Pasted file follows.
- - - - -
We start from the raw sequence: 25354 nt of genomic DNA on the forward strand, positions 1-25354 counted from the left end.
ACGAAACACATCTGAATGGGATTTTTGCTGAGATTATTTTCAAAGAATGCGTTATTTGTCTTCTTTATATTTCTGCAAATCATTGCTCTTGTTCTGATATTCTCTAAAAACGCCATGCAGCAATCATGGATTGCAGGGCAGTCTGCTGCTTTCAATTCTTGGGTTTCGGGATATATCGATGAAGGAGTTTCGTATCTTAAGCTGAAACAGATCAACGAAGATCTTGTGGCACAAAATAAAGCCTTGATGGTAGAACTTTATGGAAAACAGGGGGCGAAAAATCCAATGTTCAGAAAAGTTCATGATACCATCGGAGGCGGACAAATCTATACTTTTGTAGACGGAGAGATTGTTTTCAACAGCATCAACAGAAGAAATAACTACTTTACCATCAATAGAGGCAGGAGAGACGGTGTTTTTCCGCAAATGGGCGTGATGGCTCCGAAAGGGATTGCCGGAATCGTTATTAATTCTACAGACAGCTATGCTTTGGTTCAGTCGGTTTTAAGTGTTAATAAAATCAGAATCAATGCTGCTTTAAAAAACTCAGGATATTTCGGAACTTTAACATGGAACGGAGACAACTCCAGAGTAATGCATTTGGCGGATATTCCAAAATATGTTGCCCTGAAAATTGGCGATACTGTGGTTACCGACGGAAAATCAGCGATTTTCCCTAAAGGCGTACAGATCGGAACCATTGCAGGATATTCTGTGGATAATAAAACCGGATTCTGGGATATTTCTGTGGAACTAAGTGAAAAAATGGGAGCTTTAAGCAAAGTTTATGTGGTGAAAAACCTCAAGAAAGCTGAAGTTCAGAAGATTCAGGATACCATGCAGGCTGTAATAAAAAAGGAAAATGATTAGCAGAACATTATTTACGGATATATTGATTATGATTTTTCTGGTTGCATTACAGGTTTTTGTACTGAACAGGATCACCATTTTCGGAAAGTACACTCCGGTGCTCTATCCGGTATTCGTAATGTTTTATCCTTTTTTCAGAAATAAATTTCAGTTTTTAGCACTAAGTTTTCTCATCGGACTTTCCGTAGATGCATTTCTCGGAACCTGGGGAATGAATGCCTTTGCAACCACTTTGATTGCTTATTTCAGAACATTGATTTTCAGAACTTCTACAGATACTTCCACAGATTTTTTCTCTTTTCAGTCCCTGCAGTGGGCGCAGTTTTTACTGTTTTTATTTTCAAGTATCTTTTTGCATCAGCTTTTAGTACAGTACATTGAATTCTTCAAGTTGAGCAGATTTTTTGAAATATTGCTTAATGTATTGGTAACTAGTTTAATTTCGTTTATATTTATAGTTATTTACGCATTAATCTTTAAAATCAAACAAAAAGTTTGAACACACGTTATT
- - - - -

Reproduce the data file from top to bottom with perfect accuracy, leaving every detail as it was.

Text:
We start from the raw sequence: 25354 nt of genomic DNA on the forward strand, positions 1-25354 counted from the left end.
ACGAAACACATCTGAATGGGATTTTTGCTGAGATTATTTTCAAAGAATGCGTTATTTGTCTTCTTTATATTTCTGCAAATCATTGCTCTTGTTCTGATATTCTCTAAAAACGCCATGCAGCAATCATGGATTGCAGGGCAGTCTGCTGCTTTCAATTCTTGGGTTTCGGGATATATCGATGAAGGAGTTTCGTATCTTAAGCTGAAACAGATCAACGAAGATCTTGTGGCACAAAATAAAGCCTTGATGGTAGAACTTTATGGAAAACAGGGGGCGAAAAATCCAATGTTCAGAAAAGTTCATGATACCATCGGAGGCGGACAAATCTATACTTTTGTAGACGGAGAGATTGTTTTCAACAGCATCAACAGAAGAAATAACTACTTTACCATCAATAGAGGCAGGAGAGACGGTGTTTTTCCGCAAATGGGCGTGATGGCTCCGAAAGGGATTGCCGGAATCGTTATTAATTCTACAGACAGCTATGCTTTGGTTCAGTCGGTTTTAAGTGTTAATAAAATCAGAATCAATGCTGCTTTAAAAAACTCAGGATATTTCGGAACTTTAACATGGAACGGAGACAACTCCAGAGTAATGCATTTGGCGGATATTCCAAAATATGTTGCCCTGAAAATTGGCGATACTGTGGTTACCGACGGAAAATCAGCGATTTTCCCTAAAGGCGTACAGATCGGAACCATTGCAGGATATTCTGTGGATAATAAAACCGGATTCTGGGATATTTCTGTGGAACTAAGTGAAAAAATGGGAGCTTTAAGCAAAGTTTATGTGGTGAAAAACCTCAAGAAAGCTGAAGTTCAGAAGATTCAGGATACCATGCAGGCTGTAATAAAAAAGGAAAATGATTAGCAGAACATTATTTACGGATATATTGATTATGATTTTTCTGGTTGCATTACAGGTTTTTGTACTGAACAGGATCACCATTTTCGGAAAGTACACTCCGGTGCTCTATCCGGTATTCGTAATGTTTTATCCTTTTTTCAGAAATAAATTTCAGTTTTTAGCACTAAGTTTTCTCATCGGACTTTCCGTAGATGCATTTCTCGGAACCTGGGGAATGAATGCCTTTGCAACCACTTTGATTGCTTATTTCAGAACATTGATTTTCAGAACTTCTACAGATACTTCCACAGATTTTTTCTCTTTTCAGTCCCTGCAGTGGGCGCAGTTTTTACTGTTTTTATTTTCAAGTATCTTTTTGCATCAGCTTTTAGTACAGTACATTGAATTCTTCAAGTTGAGCAGATTTTTTGAAATATTGCTTAATGTATTGGTAACTAGTTTAATTTCGTTTATATTTATAGTTATTTACGCATTAATCTTTAAAATCAAACAAAAAGTTTGAACACACGTTATT